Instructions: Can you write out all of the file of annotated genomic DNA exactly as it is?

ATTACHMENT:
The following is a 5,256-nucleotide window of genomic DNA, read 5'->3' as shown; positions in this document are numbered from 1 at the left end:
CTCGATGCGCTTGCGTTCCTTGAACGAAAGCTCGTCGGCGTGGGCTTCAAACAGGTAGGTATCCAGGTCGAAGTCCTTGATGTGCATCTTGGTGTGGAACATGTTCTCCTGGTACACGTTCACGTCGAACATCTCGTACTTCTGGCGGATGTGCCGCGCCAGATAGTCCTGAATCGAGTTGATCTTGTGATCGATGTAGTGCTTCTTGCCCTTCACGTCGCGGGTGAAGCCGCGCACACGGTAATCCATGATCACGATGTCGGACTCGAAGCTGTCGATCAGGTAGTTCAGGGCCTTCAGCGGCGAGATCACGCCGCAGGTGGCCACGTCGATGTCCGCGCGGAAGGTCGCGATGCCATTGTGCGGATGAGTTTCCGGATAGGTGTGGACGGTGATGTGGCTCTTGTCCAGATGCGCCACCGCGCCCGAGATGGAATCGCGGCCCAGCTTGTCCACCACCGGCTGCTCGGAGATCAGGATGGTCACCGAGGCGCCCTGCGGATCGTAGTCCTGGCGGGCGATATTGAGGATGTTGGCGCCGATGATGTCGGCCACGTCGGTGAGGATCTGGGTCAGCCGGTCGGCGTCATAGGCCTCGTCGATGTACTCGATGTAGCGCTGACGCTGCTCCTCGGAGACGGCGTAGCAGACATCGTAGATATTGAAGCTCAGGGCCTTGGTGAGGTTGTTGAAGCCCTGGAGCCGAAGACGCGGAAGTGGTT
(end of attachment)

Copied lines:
The following is a 5,256-nucleotide window of genomic DNA, read 5'->3' as shown; positions in this document are numbered from 1 at the left end:
CTCGATGCGCTTGCGTTCCTTGAACGAAAGCTCGTCGGCGTGGGCTTCAAACAGGTAGGTATCCAGGTCGAAGTCCTTGATGTGCATCTTGGTGTGGAACATGTTCTCCTGGTACACGTTCACGTCGAACATCTCGTACTTCTGGCGGATGTGCCGCGCCAGATAGTCCTGAATCGAGTTGATCTTGTGATCGATGTAGTGCTTCTTGCCCTTCACGTCGCGGGTGAAGCCGCGCACACGGTAATCCATGATCACGATGTCGGACTCGAAGCTGTCGATCAGGTAGTTCAGGGCCTTCAGCGGCGAGATCACGCCGCAGGTGGCCACGTCGATGTCCGCGCGGAAGGTCGCGATGCCATTGTGCGGATGAGTTTCCGGATAGGTGTGGACGGTGATGTGGCTCTTGTCCAGATGCGCCACCGCGCCCGAGATGGAATCGCGGCCCAGCTTGTCCACCACCGGCTGCTCGGAGATCAGGATGGTCACCGAGGCGCCCTGCGGATCGTAGTCCTGGCGGGCGATATTGAGGATGTTGGCGCCGATGATGTCGGCCACGTCGGTGAGGATCTGGGTCAGCCGGTCGGCGTCATAGGCCTCGTCGATGTACTCGATGTAGCGCTGACGCTGCTCCTCGGAGACGGCGTAGCAGACATCGTAGATATTGAAGCTCAGGGCCTTGGTGAGGTTGTTGAAGCCCTGGAGCCGAAGACGCGGAAGTGGTT